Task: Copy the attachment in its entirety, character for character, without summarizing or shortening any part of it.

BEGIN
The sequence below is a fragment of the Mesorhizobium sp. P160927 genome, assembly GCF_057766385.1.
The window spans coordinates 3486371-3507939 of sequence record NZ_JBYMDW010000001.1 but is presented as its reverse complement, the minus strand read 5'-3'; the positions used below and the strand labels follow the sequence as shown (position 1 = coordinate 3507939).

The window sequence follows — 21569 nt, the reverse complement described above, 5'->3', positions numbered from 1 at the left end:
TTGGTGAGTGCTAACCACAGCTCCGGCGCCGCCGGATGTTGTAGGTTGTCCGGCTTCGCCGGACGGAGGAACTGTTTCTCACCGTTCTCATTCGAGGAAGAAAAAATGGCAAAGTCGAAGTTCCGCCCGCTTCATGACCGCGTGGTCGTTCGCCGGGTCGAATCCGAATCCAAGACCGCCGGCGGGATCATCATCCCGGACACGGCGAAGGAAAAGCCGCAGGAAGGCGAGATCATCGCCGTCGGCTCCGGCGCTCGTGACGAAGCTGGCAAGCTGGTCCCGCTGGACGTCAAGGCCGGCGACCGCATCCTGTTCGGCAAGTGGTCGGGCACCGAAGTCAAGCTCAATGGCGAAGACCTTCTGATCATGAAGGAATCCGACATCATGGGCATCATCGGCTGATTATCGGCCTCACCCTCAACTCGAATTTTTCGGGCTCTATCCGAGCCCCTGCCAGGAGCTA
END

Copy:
The sequence below is a fragment of the Mesorhizobium sp. P160927 genome, assembly GCF_057766385.1.
The window spans coordinates 3486371-3507939 of sequence record NZ_JBYMDW010000001.1 but is presented as its reverse complement, the minus strand read 5'-3'; the positions used below and the strand labels follow the sequence as shown (position 1 = coordinate 3507939).

The window sequence follows — 21569 nt, the reverse complement described above, 5'->3', positions numbered from 1 at the left end:
TTGGTGAGTGCTAACCACAGCTCCGGCGCCGCCGGATGTTGTAGGTTGTCCGGCTTCGCCGGACGGAGGAACTGTTTCTCACCGTTCTCATTCGAGGAAGAAAAAATGGCAAAGTCGAAGTTCCGCCCGCTTCATGACCGCGTGGTCGTTCGCCGGGTCGAATCCGAATCCAAGACCGCCGGCGGGATCATCATCCCGGACACGGCGAAGGAAAAGCCGCAGGAAGGCGAGATCATCGCCGTCGGCTCCGGCGCTCGTGACGAAGCTGGCAAGCTGGTCCCGCTGGACGTCAAGGCCGGCGACCGCATCCTGTTCGGCAAGTGGTCGGGCACCGAAGTCAAGCTCAATGGCGAAGACCTTCTGATCATGAAGGAATCCGACATCATGGGCATCATCGGCTGATTATCGGCCTCACCCTCAACTCGAATTTTTCGGGCTCTATCCGAGCCCCTGCCAGGAGCTA